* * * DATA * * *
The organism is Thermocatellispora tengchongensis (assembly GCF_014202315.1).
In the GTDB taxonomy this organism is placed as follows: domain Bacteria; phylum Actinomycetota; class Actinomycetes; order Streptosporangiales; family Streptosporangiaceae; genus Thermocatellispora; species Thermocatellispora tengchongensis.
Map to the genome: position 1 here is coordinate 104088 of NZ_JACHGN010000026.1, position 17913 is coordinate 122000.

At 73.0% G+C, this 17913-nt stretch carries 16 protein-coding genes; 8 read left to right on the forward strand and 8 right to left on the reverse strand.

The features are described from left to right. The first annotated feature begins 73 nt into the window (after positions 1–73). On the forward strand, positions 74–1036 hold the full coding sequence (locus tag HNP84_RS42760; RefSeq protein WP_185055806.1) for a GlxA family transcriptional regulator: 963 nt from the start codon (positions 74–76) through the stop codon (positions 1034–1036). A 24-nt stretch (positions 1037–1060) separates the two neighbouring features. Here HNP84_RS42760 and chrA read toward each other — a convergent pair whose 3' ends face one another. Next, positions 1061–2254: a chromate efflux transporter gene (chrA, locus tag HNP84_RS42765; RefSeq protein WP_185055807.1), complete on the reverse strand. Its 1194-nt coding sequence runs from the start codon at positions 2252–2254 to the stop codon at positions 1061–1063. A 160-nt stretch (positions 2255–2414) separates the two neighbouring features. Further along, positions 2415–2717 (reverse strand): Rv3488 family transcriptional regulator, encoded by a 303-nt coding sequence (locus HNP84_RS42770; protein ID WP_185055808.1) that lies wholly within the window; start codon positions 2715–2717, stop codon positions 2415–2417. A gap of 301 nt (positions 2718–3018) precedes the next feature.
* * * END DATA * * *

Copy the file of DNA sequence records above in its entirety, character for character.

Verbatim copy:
The organism is Thermocatellispora tengchongensis (assembly GCF_014202315.1).
In the GTDB taxonomy this organism is placed as follows: domain Bacteria; phylum Actinomycetota; class Actinomycetes; order Streptosporangiales; family Streptosporangiaceae; genus Thermocatellispora; species Thermocatellispora tengchongensis.
Map to the genome: position 1 here is coordinate 104088 of NZ_JACHGN010000026.1, position 17913 is coordinate 122000.

At 73.0% G+C, this 17913-nt stretch carries 16 protein-coding genes; 8 read left to right on the forward strand and 8 right to left on the reverse strand.

The features are described from left to right. The first annotated feature begins 73 nt into the window (after positions 1–73). On the forward strand, positions 74–1036 hold the full coding sequence (locus tag HNP84_RS42760; RefSeq protein WP_185055806.1) for a GlxA family transcriptional regulator: 963 nt from the start codon (positions 74–76) through the stop codon (positions 1034–1036). A 24-nt stretch (positions 1037–1060) separates the two neighbouring features. Here HNP84_RS42760 and chrA read toward each other — a convergent pair whose 3' ends face one another. Next, positions 1061–2254: a chromate efflux transporter gene (chrA, locus tag HNP84_RS42765; RefSeq protein WP_185055807.1), complete on the reverse strand. Its 1194-nt coding sequence runs from the start codon at positions 2252–2254 to the stop codon at positions 1061–1063. A 160-nt stretch (positions 2255–2414) separates the two neighbouring features. Further along, positions 2415–2717 (reverse strand): Rv3488 family transcriptional regulator, encoded by a 303-nt coding sequence (locus HNP84_RS42770; protein ID WP_185055808.1) that lies wholly within the window; start codon positions 2715–2717, stop codon positions 2415–2417. A gap of 301 nt (positions 2718–3018) precedes the next feature.